“Some Sadducees, those who say there is no resurrection, came to [Jesus] 28 and asked him a question, “Teacher, Moses wrote for us that if a man’s brother dies, leaving a wife but no children, the man shall marry the widow and raise up children for his brother. 29Now there were seven brothers; the first married, and died childless; 30then the second 31and the third married her, and so in the same way all seven died childless. 32 Finally the woman also died. 33 In the resurrection, therefore, whose wife will the woman be? For the seven had married her.”
I’m not sure if those who chose who designed our lectionary were thinking of Remembrance Day when they chose this reading for today. I’m guessing not.
The passage doesn’t say much about war and peace. It seems to be about an unfortunate woman and her many partners, though a closer inspection suggests that it may be less about the woman than it is about the resurrection of the body, and possibly about a lot of other things too. Even so, I find it a painful passage, as it’s an account of a rather antagonistic dialogue between Jesus and a group of theologians on a subject that many of us are quite sensitive about – namely, marriage.
Some of us are sensitive about marriage because it’s something we associate with a lot of pain. Others are sensitive because the institution of marriage is at the heart of a fiery communal debate at the moment, most especially within the church.
Most of us here will be well aware of the words of our Archbishop at synod a few weeks back where the phrase ‘please leave us’ was applied with regards to certain persons pushing for a particular view of marriage, seen by the Archbishop as being contrary to the teachings of the Scriptures and the church.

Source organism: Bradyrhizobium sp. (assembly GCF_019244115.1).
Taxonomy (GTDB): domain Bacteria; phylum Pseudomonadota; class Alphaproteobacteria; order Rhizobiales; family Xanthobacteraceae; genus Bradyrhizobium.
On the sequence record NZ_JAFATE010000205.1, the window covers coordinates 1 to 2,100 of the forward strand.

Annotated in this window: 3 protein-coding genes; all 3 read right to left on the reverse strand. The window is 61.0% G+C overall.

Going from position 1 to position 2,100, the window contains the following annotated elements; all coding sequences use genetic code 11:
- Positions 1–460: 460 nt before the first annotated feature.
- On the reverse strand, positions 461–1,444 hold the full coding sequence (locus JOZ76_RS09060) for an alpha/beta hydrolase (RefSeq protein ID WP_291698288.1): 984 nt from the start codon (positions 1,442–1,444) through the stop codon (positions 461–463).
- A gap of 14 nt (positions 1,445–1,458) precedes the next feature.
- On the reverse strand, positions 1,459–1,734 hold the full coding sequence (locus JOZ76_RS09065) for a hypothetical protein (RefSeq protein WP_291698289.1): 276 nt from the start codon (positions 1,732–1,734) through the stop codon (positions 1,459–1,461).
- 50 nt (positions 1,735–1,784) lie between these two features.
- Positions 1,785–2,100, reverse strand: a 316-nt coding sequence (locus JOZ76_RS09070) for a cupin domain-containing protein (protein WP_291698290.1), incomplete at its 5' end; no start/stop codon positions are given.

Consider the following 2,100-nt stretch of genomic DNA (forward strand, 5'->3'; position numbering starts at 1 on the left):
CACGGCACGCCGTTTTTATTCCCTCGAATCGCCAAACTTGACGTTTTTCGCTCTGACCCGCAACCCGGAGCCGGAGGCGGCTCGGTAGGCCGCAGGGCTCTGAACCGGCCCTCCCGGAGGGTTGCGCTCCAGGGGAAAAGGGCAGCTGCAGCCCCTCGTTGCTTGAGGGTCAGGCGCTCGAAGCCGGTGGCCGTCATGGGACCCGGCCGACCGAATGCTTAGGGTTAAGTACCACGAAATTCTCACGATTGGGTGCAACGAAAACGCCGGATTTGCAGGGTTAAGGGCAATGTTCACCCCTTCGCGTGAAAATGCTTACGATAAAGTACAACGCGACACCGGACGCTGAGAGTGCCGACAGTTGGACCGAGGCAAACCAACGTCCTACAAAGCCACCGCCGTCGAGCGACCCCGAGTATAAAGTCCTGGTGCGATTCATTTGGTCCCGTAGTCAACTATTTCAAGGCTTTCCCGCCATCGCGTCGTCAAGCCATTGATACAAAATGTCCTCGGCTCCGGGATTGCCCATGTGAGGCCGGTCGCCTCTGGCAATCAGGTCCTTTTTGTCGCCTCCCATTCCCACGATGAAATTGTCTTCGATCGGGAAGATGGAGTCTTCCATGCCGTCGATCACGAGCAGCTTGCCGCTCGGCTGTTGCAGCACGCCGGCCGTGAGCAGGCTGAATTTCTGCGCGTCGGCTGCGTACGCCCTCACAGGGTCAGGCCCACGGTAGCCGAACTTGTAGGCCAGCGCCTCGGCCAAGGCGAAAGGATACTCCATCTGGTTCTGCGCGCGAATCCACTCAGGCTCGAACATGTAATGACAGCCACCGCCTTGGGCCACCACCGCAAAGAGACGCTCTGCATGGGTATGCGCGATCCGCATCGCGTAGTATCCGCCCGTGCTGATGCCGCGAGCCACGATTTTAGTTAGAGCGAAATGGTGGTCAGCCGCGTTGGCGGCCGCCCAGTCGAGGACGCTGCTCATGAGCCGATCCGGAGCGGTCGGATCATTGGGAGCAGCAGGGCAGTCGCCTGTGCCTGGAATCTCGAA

You may have also read the press release this week about the splintering of the Anglican church in New Zealand over exactly the same issue. A breakaway Anglican church is being formed there, specifically around this question.
It seems that Christian churches in this country are increasingly defining their identities around this issue. Perhaps the days are coming when denominational labels will be irrelevant in terms of how we position ourselves in the community. Perhaps titles like ‘Anglican’, ‘Catholic’ or ‘Orthodox’ will soon no longer appear on notice-boards, replaced by something indicating the church’s marriage policy.
We’ll have the broad church of Dulwich Hill at one end of the street – blessing both same-sex unions and multi-partner relationships – and the narrow church at the other end – allowing only one-man-one-woman marriages and no divorce! In between we’ll have other variations that people will be invited to choose from, according to their preferences and life circumstances.
I’m not really joking about this, as I’ve been frankly astonished how significant this issue has become for Sydney Anglicans. I didn’t see it coming – the million dollars donated to the ‘no’ campaign last year, and I didn’t anticipate seeing the church rupturing over this issue, especially when we have teachings from Jesus like today’s reading, reminding us that while faith, hope and love are eternal, marriage isn’t.
The Sadducees ask, “In the resurrection, therefore, whose wife will the woman be? For the seven had married her. 34Jesus said to them, “Those who belong to this age marry and are given in marriage; 35but those who are considered worthy of a place in that age and in the resurrection from the dead neither marry nor are given in marriage.” (Luke 20: 33-35)
There you have it – love is eternal, marriage isn’t! That doesn’t mean marriage is unimportant, but it’s evidently not designed for eternity, and why not?
‘Why not indeed?’ some of our newly married sisters and brothers might be asking. I remember when I was at Moore College, the then principal told us how, in the early years of his marriage, his wife would quietly cry whenever she heard this passage read. It was evidently just too painful for her to think that their marriage might not be eternal. That was in the early days, he said. His point was that she got over it.
I think that the reason that marriage is not eternal is clear enough from this passage, and I’m not even thinking of the metaphysics of resurrection here.
If you followed the story of the seven brides for seven brothers, with the same woman playing the role of the bride each time, the background to this bizarre story is the law regarding levirate marriages.